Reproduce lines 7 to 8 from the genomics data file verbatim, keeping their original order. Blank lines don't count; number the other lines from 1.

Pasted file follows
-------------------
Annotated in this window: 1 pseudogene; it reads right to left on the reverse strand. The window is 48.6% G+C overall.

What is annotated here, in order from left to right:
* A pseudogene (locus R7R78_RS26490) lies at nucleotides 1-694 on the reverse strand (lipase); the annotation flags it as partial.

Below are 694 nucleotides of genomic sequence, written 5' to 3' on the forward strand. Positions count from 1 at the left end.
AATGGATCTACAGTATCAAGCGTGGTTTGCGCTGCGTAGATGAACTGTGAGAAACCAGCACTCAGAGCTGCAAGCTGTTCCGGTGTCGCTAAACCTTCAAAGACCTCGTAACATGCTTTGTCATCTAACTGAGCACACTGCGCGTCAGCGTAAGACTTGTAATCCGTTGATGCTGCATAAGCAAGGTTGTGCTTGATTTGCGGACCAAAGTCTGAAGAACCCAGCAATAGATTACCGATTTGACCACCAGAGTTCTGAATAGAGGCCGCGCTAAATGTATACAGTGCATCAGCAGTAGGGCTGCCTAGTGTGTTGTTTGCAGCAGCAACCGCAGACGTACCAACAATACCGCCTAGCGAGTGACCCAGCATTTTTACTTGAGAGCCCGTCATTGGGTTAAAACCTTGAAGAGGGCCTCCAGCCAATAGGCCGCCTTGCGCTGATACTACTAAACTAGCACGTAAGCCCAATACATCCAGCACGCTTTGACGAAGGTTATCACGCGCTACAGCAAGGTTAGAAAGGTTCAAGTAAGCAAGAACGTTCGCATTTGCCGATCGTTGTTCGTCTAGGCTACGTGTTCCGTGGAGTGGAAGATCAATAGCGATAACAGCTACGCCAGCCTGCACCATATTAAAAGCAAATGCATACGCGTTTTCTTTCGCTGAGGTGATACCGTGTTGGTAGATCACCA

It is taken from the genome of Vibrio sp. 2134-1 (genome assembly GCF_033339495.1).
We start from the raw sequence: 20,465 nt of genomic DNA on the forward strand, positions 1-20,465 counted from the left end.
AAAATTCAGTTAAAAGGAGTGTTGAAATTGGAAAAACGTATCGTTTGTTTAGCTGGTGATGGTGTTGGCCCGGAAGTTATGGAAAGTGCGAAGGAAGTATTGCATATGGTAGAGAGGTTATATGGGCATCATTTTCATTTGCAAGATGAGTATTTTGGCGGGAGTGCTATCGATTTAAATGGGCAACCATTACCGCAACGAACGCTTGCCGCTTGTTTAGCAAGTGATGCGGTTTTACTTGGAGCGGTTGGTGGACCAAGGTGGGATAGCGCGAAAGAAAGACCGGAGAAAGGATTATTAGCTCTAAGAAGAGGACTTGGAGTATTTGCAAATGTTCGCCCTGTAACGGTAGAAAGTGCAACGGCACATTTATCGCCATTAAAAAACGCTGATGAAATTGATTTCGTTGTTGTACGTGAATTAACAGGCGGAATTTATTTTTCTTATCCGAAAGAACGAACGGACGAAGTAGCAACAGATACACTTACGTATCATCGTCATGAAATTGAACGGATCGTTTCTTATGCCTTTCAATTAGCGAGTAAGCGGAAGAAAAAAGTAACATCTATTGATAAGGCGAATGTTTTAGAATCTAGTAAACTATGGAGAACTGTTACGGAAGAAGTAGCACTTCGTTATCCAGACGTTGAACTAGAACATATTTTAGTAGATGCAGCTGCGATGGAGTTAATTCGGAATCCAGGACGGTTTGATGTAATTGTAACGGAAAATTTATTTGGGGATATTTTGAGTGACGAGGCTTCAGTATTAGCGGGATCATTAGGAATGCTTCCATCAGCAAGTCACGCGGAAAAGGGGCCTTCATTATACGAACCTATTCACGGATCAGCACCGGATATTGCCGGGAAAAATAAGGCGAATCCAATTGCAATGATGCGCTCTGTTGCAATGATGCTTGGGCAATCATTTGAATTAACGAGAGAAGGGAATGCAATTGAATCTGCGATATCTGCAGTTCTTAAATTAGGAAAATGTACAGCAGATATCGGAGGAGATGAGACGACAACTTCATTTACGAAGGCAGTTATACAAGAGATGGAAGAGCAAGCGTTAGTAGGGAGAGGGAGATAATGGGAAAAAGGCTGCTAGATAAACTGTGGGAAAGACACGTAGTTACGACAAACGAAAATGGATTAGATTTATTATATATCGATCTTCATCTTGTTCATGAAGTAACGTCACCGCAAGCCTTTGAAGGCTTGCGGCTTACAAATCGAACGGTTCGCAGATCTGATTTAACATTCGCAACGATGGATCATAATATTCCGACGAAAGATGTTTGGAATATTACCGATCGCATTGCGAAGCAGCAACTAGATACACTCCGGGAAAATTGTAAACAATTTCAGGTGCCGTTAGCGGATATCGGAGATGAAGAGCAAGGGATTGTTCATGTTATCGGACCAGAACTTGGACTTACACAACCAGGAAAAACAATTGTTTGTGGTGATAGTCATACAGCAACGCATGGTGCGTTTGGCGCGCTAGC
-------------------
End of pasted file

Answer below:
We start from the raw sequence: 20,465 nt of genomic DNA on the forward strand, positions 1-20,465 counted from the left end.
AAAATTCAGTTAAAAGGAGTGTTGAAATTGGAAAAACGTATCGTTTGTTTAGCTGGTGATGGTGTTGGCCCGGAAGTTATGGAAAGTGCGAAGGAAGTATTGCATATGGTAGAGAGGTTATATGGGCATCATTTTCATTTGCAAGATGAGTATTTTGGCGGGAGTGCTATCGATTTAAATGGGCAACCATTACCGCAACGAACGCTTGCCGCTTGTTTAGCAAGTGATGCGGTTTTACTTGGAGCGGTTGGTGGACCAAGGTGGGATAGCGCGAAAGAAAGACCGGAGAAAGGATTATTAGCTCTAAGAAGAGGACTTGGAGTATTTGCAAATGTTCGCCCTGTAACGGTAGAAAGTGCAACGGCACATTTATCGCCATTAAAAAACGCTGATGAAATTGATTTCGTTGTTGTACGTGAATTAACAGGCGGAATTTATTTTTCTTATCCGAAAGAACGAACGGACGAAGTAGCAACAGATACACTTACGTATCATCGTCATGAAATTGAACGGATCGTTTCTTATGCCTTTCAATTAGCGAGTAAGCGGAAGAAAAAAGTAACATCTATTGATAAGGCGAATGTTTTAGAATCTAGTAAACTATGGAGAACTGTTACGGAAGAAGTAGCACTTCGTTATCCAGACGTTGAACTAGAACATATTTTAGTAGATGCAGCTGCGATGGAGTTAATTCGGAATCCAGGACGGTTTGATGTAATTGTAACGGAAAATTTATTTGGGGATATTTTGAGTGACGAGGCTTCAGTATTAGCGGGATCATTAGGAATGCTTCCATCAGCAAGTCACGCGGAAAAGGGGCCTTCATTATACGAACCTATTCACGGATCAGCACCGGATATTGCCGGGAAAAATAAGGCGAATCCAATTGCAATGATGCGCTCTGTTGCAATGATGCTTGGGCAATCATTTGAATTAACGAGAGAAGGGAATGCAATTGAATCTGCGATATCTGCAGTTCTTAAATTAGGAAAATGTACAGCAGATATCGGAGGAGATGAGACGACAACTTCATTTACGAAGGCAGTTATACAAGAGATGGAAGAGCAAGCGTTAGTAGGGAGAGGGAGATAATGGGAAAAAGGCTGCTAGATAAACTGTGGGAAAGACACGTAGTTACGACAAACGAAAATGGATTAGATTTATTATATATCGATCTTCATCTTGTTCATGAAGTAACGTCACCGCAAGCCTTTGAAGGCTTGCGGCTTACAAATCGAACGGTTCGCAGATCTGATTTAACATTCGCAACGATGGATCATAATATTCCGACGAAAGATGTTTGGAATATTACCGATCGCATTGCGAAGCAGCAACTAGATACACTCCGGGAAAATTGTAAACAATTTCAGGTGCCGTTAGCGGATATCGGAGATGAAGAGCAAGGGATTGTTCATGTTATCGGACCAGAACTTGGACTTACACAACCAGGAAAAACAATTGTTTGTGGTGATAGTCATACAGCAACGCATGGTGCGTTTGGCGCGCTAGC